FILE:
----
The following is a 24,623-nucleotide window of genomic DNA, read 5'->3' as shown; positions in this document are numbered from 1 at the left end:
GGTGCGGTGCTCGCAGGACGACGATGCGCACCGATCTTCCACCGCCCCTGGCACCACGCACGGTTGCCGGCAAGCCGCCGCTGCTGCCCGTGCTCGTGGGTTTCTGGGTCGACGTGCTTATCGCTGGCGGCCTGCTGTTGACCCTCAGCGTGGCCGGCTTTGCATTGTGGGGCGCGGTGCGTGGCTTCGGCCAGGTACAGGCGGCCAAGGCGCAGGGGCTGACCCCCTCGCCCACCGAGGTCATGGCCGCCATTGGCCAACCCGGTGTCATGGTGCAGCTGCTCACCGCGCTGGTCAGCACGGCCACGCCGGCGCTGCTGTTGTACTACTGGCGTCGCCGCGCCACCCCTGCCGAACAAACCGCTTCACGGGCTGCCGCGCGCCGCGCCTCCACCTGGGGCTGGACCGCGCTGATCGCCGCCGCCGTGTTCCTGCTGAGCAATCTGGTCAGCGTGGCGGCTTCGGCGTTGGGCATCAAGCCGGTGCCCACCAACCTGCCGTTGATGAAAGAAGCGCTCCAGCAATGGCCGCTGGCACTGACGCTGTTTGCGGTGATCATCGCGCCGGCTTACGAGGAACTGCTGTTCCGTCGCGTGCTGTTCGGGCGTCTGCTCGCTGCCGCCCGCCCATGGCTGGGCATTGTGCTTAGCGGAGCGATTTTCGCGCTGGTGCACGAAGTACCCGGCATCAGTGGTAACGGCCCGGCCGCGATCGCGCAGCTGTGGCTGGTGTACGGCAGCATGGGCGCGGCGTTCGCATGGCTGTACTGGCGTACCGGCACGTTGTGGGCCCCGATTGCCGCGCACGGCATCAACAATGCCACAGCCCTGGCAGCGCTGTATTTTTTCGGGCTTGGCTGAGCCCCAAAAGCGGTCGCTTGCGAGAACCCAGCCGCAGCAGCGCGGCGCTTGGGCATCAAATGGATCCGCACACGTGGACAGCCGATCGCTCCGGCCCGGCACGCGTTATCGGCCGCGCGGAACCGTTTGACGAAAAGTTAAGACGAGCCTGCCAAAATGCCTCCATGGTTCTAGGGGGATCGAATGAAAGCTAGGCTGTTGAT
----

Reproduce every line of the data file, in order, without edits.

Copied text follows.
The following is a 24,623-nucleotide window of genomic DNA, read 5'->3' as shown; positions in this document are numbered from 1 at the left end:
GGTGCGGTGCTCGCAGGACGACGATGCGCACCGATCTTCCACCGCCCCTGGCACCACGCACGGTTGCCGGCAAGCCGCCGCTGCTGCCCGTGCTCGTGGGTTTCTGGGTCGACGTGCTTATCGCTGGCGGCCTGCTGTTGACCCTCAGCGTGGCCGGCTTTGCATTGTGGGGCGCGGTGCGTGGCTTCGGCCAGGTACAGGCGGCCAAGGCGCAGGGGCTGACCCCCTCGCCCACCGAGGTCATGGCCGCCATTGGCCAACCCGGTGTCATGGTGCAGCTGCTCACCGCGCTGGTCAGCACGGCCACGCCGGCGCTGCTGTTGTACTACTGGCGTCGCCGCGCCACCCCTGCCGAACAAACCGCTTCACGGGCTGCCGCGCGCCGCGCCTCCACCTGGGGCTGGACCGCGCTGATCGCCGCCGCCGTGTTCCTGCTGAGCAATCTGGTCAGCGTGGCGGCTTCGGCGTTGGGCATCAAGCCGGTGCCCACCAACCTGCCGTTGATGAAAGAAGCGCTCCAGCAATGGCCGCTGGCACTGACGCTGTTTGCGGTGATCATCGCGCCGGCTTACGAGGAACTGCTGTTCCGTCGCGTGCTGTTCGGGCGTCTGCTCGCTGCCGCCCGCCCATGGCTGGGCATTGTGCTTAGCGGAGCGATTTTCGCGCTGGTGCACGAAGTACCCGGCATCAGTGGTAACGGCCCGGCCGCGATCGCGCAGCTGTGGCTGGTGTACGGCAGCATGGGCGCGGCGTTCGCATGGCTGTACTGGCGTACCGGCACGTTGTGGGCCCCGATTGCCGCGCACGGCATCAACAATGCCACAGCCCTGGCAGCGCTGTATTTTTTCGGGCTTGGCTGAGCCCCAAAAGCGGTCGCTTGCGAGAACCCAGCCGCAGCAGCGCGGCGCTTGGGCATCAAATGGATCCGCACACGTGGACAGCCGATCGCTCCGGCCCGGCACGCGTTATCGGCCGCGCGGAACCGTTTGACGAAAAGTTAAGACGAGCCTGCCAAAATGCCTCCATGGTTCTAGGGGGATCGAATGAAAGCTAGGCTGTTGAT